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Field Monitoring of Alkali-Silica Reaction

Dr. Ian Robertson  secured a long duration (2014-2019) project from the Hawaii Department of Transportation (about $250,000) to compare lab and field results.

Alkali Silica Reaction (ASR) occurs in concrete when the alkali hydroxides (Na, K and OH) from the cement react with unstable silica, SiO2, in some types of aggregate. The resulting gel will expand when it absorbs water, potentially leading to cracking and overall expansion of the concrete.  Concrete aggregates available in Hawaii have not demonstrated a history of ASR, however, results of accelerated laboratory tests using ASTM 1260 indicated a potential for ASR with some aggregates.

In order to assess the accuracy of the laboratory test results, a long-term field study of the potential for ASR in concretes made with Hawaiian aggregates was initiated in 2011. Forty concrete specimens were constructed of various concrete mixtures using aggregates from all Hawaiian aggregate sources, and some US mainland aggregates known to exhibit ASR expansion. The specimens are located in an open field site in Manoa valley on Oahu, exposed to relatively high humidity and frequent rainfall.  The specimen dimensions are monitored on a regular basis to determine whether any expansion is occurring. A weather station at the site records the ambient conditions on a continual basis.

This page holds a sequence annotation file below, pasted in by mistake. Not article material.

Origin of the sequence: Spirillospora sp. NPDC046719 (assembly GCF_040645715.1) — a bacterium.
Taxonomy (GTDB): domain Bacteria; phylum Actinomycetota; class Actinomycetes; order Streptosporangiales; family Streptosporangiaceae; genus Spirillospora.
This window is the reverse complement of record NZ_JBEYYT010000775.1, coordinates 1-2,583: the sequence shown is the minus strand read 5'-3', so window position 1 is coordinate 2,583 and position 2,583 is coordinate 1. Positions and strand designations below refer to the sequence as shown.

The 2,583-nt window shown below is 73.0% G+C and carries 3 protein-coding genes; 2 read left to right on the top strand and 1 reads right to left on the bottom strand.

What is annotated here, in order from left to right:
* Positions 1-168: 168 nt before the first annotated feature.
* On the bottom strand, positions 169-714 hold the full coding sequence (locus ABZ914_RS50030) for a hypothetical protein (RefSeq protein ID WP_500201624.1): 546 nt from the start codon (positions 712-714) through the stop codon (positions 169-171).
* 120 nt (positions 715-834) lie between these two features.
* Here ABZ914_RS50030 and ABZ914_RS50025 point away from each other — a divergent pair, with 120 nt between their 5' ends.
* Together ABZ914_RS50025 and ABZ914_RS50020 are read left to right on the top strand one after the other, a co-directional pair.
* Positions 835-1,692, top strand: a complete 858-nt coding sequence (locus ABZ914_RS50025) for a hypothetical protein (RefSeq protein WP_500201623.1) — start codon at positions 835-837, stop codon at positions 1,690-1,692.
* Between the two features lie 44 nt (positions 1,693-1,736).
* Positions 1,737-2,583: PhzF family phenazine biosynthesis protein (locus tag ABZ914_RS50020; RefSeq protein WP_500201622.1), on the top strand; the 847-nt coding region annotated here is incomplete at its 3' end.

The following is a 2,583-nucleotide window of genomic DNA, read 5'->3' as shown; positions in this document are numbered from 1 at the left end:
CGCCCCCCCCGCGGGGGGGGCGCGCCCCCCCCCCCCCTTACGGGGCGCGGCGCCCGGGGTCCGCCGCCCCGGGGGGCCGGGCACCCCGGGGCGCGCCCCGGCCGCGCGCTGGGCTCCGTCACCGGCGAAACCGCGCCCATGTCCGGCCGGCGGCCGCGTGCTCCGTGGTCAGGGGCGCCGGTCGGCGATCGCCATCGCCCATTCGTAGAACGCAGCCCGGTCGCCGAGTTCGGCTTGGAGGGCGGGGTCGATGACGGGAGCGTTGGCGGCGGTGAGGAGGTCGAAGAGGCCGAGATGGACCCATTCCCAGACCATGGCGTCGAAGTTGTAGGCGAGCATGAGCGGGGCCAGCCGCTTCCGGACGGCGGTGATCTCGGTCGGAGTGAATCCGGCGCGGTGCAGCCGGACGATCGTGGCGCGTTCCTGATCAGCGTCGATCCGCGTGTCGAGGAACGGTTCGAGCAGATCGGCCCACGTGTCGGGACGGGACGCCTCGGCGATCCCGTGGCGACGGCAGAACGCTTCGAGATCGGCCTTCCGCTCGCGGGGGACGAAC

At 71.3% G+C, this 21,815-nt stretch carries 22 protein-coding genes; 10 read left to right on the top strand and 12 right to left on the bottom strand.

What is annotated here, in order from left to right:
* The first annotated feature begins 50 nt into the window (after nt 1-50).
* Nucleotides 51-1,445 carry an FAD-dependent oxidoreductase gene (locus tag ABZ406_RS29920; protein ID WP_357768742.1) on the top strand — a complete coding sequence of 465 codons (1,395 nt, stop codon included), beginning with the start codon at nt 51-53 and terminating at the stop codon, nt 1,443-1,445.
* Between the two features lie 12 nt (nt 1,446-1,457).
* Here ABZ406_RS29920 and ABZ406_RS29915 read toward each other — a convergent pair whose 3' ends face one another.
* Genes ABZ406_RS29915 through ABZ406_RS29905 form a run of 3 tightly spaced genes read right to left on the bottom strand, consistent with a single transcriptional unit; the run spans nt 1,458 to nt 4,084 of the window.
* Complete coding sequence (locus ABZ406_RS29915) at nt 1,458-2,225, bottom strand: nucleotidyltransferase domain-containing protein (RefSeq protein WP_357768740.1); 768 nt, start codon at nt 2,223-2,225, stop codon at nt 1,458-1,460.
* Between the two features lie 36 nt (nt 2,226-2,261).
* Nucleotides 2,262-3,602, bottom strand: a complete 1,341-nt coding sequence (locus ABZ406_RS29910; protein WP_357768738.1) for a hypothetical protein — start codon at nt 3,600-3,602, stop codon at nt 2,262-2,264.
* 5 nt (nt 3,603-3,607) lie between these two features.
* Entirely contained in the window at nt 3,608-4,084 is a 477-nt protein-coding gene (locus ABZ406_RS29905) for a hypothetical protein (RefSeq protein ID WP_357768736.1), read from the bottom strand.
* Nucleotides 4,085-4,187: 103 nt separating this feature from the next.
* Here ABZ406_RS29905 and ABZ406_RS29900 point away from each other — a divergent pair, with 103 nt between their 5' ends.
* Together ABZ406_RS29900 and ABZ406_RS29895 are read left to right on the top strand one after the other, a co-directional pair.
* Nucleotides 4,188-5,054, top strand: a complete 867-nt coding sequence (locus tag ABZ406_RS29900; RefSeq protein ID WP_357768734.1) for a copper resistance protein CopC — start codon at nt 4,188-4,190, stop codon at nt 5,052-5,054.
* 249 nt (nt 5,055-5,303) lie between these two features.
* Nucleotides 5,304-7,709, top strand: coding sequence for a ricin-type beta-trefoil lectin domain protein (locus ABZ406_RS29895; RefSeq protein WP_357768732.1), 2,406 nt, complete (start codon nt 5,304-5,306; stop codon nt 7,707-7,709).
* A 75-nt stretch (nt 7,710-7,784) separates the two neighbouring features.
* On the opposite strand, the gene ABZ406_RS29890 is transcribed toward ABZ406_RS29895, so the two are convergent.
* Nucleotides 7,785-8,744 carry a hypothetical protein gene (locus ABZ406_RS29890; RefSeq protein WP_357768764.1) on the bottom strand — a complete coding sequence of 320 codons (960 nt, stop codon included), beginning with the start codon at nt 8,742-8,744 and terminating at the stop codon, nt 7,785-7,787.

At the same time, a series of laboratory tests is being performed on aggregates from various suppliers around the Hawaiian Islands. The results of the laboratory tests will be compared with the long-term results of the field specimen observations to determine which of the laboratory tests is most reliable.

High Performance Geopolymer and Portland Cement Concrete Using Hawaiian Fly Ash

Dr. Lin Shen obtained a three year (2015-2018) project from the Hawaii Department of Transportation (about $200,000) to to develop high performance geopolymer concrete using locally generated Fly Ash.

Fly Ash, also called coal ash, is an industrial byproduct of coal-burning power plants. In the US, about 43% of Fly Ash is recycled to supplement Portland cement in concrete production. The other 57% unused ash, or 50M tons per year, is landfilled or put in storage ponds. Geopolymer is a type of aluminosilicate materials such as alkali-activated Fly Ash and slag. This new generation of geopolymer concrete looks like traditional concrete, and can be placed at ambient temperature with controlled setting time.

The ultimate goal is to formulate standard equipment mixed, single component activated, high performance geopolymer concrete with flexible working times. Using geopolymer concrete with Hawaii-sourced Fly Ash will generate more options to cut cost, improve material performance, benefit the local economy, support the future success of the State’s recycling program, reduce the waste stream going to landfills, and support Federal mandates on sustainability.


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